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Creating a model to detect dairy cattle farms with poor welfare using a national database
- Krug, C., Haskell, M.J., Nunes, T., Stilwell, G.
- Preventive veterinary medicine 2015 v.122 no.3 pp. 280-286
- cows, dairy cattle, dairy farming, databases, decision support systems, livestock and meat industry, males, models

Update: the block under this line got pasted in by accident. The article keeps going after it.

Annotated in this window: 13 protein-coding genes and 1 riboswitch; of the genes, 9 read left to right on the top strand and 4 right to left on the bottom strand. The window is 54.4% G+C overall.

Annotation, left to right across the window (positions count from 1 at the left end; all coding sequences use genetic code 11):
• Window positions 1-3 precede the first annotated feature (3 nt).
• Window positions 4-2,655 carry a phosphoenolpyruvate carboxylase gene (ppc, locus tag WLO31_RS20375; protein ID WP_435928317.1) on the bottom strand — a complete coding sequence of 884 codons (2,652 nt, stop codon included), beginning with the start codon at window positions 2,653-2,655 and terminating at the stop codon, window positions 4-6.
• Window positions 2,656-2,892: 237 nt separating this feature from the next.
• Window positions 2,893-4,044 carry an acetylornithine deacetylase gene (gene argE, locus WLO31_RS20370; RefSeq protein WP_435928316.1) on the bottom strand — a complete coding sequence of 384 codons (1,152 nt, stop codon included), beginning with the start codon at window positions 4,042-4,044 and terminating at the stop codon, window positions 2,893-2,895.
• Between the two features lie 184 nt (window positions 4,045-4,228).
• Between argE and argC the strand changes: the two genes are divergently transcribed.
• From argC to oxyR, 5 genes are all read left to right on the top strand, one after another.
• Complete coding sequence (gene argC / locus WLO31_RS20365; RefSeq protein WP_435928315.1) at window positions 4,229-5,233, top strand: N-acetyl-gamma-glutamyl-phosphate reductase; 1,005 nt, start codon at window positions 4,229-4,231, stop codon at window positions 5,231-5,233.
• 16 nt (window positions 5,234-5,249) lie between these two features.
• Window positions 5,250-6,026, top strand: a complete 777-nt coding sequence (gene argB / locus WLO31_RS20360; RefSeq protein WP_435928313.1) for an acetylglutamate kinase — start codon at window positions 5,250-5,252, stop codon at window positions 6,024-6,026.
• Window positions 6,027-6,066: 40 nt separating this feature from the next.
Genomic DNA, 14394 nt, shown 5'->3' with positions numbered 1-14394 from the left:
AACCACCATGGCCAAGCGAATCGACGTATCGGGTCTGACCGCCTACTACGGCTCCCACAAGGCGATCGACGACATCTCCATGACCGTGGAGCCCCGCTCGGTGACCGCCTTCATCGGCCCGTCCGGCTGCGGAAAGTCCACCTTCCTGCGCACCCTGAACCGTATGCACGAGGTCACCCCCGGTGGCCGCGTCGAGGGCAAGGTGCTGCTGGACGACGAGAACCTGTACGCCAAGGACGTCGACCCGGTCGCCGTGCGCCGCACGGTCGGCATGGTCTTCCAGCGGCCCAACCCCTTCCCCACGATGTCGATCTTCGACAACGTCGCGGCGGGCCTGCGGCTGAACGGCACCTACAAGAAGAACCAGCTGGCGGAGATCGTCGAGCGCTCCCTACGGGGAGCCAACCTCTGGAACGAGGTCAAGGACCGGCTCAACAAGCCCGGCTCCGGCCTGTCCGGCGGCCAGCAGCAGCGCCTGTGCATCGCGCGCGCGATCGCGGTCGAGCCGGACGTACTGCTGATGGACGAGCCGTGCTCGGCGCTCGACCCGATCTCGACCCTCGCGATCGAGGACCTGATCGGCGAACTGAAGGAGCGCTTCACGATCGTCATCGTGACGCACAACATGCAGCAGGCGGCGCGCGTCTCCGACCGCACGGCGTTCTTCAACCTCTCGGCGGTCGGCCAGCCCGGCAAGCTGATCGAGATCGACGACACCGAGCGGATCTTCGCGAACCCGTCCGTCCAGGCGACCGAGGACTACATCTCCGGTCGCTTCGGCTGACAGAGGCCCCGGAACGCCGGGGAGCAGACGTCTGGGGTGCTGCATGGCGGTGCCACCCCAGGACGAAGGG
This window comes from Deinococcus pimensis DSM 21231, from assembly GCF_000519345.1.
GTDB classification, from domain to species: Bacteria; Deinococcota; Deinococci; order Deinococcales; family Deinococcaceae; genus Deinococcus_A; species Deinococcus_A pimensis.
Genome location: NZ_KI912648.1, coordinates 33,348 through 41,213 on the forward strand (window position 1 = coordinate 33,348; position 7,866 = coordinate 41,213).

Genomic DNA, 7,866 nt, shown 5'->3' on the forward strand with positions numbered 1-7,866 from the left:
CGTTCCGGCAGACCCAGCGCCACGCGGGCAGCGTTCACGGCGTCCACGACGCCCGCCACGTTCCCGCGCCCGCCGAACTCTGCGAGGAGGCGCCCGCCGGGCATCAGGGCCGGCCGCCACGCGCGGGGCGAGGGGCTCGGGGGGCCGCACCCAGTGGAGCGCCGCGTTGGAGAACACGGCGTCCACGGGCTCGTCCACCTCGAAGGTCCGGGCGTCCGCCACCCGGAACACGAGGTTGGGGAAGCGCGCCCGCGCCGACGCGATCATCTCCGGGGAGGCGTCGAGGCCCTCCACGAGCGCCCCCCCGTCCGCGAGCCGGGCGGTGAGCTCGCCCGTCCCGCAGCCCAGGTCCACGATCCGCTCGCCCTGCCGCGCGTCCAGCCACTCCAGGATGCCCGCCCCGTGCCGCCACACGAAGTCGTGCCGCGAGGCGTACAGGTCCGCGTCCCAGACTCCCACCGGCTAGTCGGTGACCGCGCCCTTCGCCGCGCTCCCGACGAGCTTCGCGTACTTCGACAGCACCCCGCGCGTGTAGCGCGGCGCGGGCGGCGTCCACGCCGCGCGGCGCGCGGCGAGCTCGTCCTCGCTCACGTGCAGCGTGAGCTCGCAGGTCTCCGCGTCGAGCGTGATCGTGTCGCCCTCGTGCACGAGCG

- The objective of this study was to determine whether dairy farms with poor cow welfare could be identified using a national database for bovine identification and registration that monitors cattle deaths and movements. The welfare of dairy cattle was assessed using the Welfare Quality® protocol (WQ) on 24 Portuguese dairy farms and on 1930 animals. Five farms were classified as having poor welfare and the other 19 were classified as having good welfare. Fourteen million records from the national cattle database were analysed to identify potential welfare indicators for dairy farms. Fifteen potential national welfare indicators were calculated based on that database, and the link between the results on the WQ evaluation and the national cattle database was made using the identification code of each farm. Within the potential national welfare indicators, only two were significantly different between farms with good welfare and poor welfare, ‘proportion of on-farm deaths’ (p<0.01) and ‘female/male birth ratio’ (p<0.05). To determine whether the database welfare indicators could be used to distinguish farms with good welfare from farms with poor welfare, we created a model using the classifier J48 of Waikato Environment for Knowledge Analysis. The model was a decision tree based on two variables, ‘proportion of on-farm deaths’ and ‘calving-to-calving interval’, and it was able to correctly identify 70% and 79% of the farms classified as having poor and good welfare, respectively. The national cattle database analysis could be useful in helping official veterinary services in detecting farms that have poor welfare and also in determining which welfare indicators are poor on each particular farm.